Showing posts with label Dhrtarashtra. Show all posts
Showing posts with label Dhrtarashtra. Show all posts

Hinduism - Who Is Yudhishthira In Hindu Mythology?


("strength in combat") Yudhishthira is the oldest of the Pandava brothers, the epic's heroes, in the Mahabharata, the later of the two major Hindu epics.

When Yudhishthira's mother, Kunti, performs a strong mantra to have a son by Dharma, the deity of righteousness, Yudhishthira is miraculously born.

Yudhishthira is his father's son in every aspect; the epic describes him as the earthly incarnation of Dharma.

He is well-known for his steadfast allegiance to the truth, politeness for everybody, and commitment to virtue.

His only personal flaw is a gambling addiction, which is only matched by his complete lack of gaming skill, and this flaw has serious consequences.

Yudhishthira is chosen as successor to the kingdom by his uncle, Dhrtarashtra, because of his merits.

Duryodhana, Dhrtarashtra's son, is enraged by this decision.

He seeks to murder the Pandavas by constructing a highly flammable mansion.

The Pandavas manage to escape unscathed despite the home being set on fire.

Duryodhana decides to win Yudhishthira's right to the throne in a game of dice later.

Yudhishthira's gambling addiction gets the better of him here, when he is pitted against Duryodhana's maternal uncle, Shakuni, who is a competent player.

As Yudhishthira continues to lose, he bets more and larger amounts in an attempt to recoup his losses.

Yudhishthira bets himself and his brothers after losing their kingdom and all their possessions.

He wagers and loses the Pandava brothers' common wife, Draupadi, after losing this bet.

Draupadi is humiliated as a result of her miscarriage, and Duryodhana and his brother, Duhshasana, parade her around the assembly hall, her clothing smeared with her monthly blood.

This event accentuates the two groups' already strong enmi relations.

Duryodhana's father, King Dhrtarashtra, is shocked by the treatment and restores the Pandavas' freedom.

However, due to the loss in the dice game, the Pandavas agree to go into exile for twelve years and live incognito for the thirteenth, with the caveat that if they are discovered in the thirteenth year, the cycle will begin all over again.

Peacefully, Yudhishthira and his siblings complete their twelve-year exile.

They spend the thirteenth year at King Virata's court, where they stay undetected despite Duryodhana's spies' frantic searches.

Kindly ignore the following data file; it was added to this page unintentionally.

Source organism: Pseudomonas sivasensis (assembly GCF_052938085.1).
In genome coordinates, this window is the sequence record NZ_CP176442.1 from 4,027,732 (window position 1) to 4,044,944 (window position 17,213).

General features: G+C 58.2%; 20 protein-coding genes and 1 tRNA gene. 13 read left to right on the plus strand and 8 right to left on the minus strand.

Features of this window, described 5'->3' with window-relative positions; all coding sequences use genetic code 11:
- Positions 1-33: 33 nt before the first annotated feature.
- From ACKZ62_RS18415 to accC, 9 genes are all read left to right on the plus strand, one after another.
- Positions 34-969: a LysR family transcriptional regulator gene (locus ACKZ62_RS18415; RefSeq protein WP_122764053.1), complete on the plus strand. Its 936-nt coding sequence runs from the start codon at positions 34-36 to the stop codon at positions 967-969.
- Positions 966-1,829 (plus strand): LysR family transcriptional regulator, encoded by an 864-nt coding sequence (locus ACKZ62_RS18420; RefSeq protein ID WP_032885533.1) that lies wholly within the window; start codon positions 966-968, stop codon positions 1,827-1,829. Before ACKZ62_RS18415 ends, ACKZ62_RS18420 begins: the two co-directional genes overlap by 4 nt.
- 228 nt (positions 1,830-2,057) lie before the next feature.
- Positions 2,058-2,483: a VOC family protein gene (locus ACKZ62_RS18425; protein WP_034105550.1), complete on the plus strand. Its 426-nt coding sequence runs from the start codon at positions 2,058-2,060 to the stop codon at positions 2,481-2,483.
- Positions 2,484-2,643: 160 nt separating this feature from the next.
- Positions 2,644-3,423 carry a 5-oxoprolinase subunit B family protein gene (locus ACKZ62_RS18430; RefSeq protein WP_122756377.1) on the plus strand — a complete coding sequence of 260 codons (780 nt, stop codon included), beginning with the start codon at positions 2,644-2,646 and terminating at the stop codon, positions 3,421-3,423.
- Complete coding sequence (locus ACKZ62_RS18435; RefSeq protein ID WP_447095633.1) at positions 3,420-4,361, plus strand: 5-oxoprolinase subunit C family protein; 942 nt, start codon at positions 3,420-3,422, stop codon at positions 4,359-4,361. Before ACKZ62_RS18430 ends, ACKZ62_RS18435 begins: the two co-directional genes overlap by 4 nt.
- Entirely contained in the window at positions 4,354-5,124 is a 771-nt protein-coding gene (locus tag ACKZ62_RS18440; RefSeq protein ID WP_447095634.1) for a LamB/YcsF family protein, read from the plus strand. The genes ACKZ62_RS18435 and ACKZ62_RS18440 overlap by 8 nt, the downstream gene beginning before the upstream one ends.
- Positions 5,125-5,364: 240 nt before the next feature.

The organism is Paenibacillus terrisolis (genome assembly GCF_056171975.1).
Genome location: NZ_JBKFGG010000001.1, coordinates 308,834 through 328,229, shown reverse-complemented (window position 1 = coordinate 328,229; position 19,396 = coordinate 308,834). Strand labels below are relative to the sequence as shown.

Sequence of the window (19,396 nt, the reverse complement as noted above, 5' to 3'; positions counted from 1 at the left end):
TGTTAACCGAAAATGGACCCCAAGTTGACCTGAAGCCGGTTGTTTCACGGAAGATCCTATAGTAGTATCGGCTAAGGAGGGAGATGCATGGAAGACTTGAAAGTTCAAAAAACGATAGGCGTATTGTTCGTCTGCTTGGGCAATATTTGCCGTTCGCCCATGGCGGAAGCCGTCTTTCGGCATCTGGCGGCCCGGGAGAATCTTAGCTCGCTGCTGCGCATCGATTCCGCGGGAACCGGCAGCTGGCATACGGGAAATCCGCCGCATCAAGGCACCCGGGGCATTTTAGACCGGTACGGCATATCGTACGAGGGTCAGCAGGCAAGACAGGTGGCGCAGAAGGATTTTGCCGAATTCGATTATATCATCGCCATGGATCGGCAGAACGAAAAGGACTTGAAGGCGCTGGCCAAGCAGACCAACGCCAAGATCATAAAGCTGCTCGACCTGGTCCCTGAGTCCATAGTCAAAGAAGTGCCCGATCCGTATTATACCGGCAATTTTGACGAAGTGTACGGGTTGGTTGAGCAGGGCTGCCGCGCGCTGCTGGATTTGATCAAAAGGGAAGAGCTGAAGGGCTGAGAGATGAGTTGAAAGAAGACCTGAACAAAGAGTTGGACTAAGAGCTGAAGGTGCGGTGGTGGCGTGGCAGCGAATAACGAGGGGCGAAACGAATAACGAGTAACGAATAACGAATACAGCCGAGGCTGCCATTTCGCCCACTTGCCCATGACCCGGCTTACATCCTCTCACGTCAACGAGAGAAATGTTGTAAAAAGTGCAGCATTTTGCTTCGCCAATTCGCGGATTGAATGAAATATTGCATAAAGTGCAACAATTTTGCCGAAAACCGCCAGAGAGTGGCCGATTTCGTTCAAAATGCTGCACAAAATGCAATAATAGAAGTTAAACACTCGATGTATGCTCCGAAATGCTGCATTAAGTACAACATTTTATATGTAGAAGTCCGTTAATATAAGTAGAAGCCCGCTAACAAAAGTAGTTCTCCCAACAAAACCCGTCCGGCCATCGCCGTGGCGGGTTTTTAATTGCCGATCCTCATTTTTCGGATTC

Yudhishthira and his brothers return to claim their share of the kingdom after the thirteen years have gone.

Yudhishthira hopes for a peaceful resolution and sends Duryodhana a note suggesting that they would be content with only five villages, one for each brother.

Yudhishthira recognizes that they would not gain their rights without a fight as Duryodhana says that they will not get as much land as could fit beneath the tip of a needle.

He unwillingly enlists his siblings in the war effort.

He battles courageously in the big war, and after their triumph, he is anointed king.

Yudhishthira, after reigning for many years, sets off towards the Himalayas with his brothers and their bride, Draupadi, accompanied by a little dog.

Draupadi and his brothers die one by one as they ascend the mountains, but the dog stays with Yudhishthira.

Yudhishthira finds the deity Indra, the ruler of heaven, waiting for him in a gilded chariot at the summit of the Himalayas.

Yudhishthira is told by Indra that he would transport him to paradise, but that he will have to leave his dog behind.

Yudhishthira is adamant about not abandoning his loyal buddy, even if it means he will miss out on paradise.

The dog then exposes himself to be the disguised deity Dharma.

The moral of the narrative is that Yudhishthira never allows himself to wander too far from righteousness throughout his life; even at the end, he refuses to abandon it.

You may also want to read more about Hinduism here.

Be sure to check out my writings on religion here.

Hinduism - Who Is Vichitravirya In Hindu Mythology?


Satyavati's and King Shantanu's grand son in Hindu legend. 

King Vichitravirya's wives are Ambika and her sister Ambalika, who died without heirs.

Satyavati, Vichitravirya's mother, asks her son, Vyasa, to sleep with his brother's two wives in a desperate effort to preserve the lineage.

Ambika and Ambalika each recoil from Vyasa on their own, and each of their sons is born with a flaw: 

  • Ambika conceals her eyes, causing her son Dhrtarashtra to be born blind.
  • Ambalika becomes pale, leading her son Pandu to be born with an unusually pale skin.

Ambika is so horrified by Vyasa's looks that she sends her serving maid instead when she is urged to sleep with him again.

In contrast to the two sisters, Ambika's maid happily serves Vyasa and receives a gorgeous son called Vidura as a result.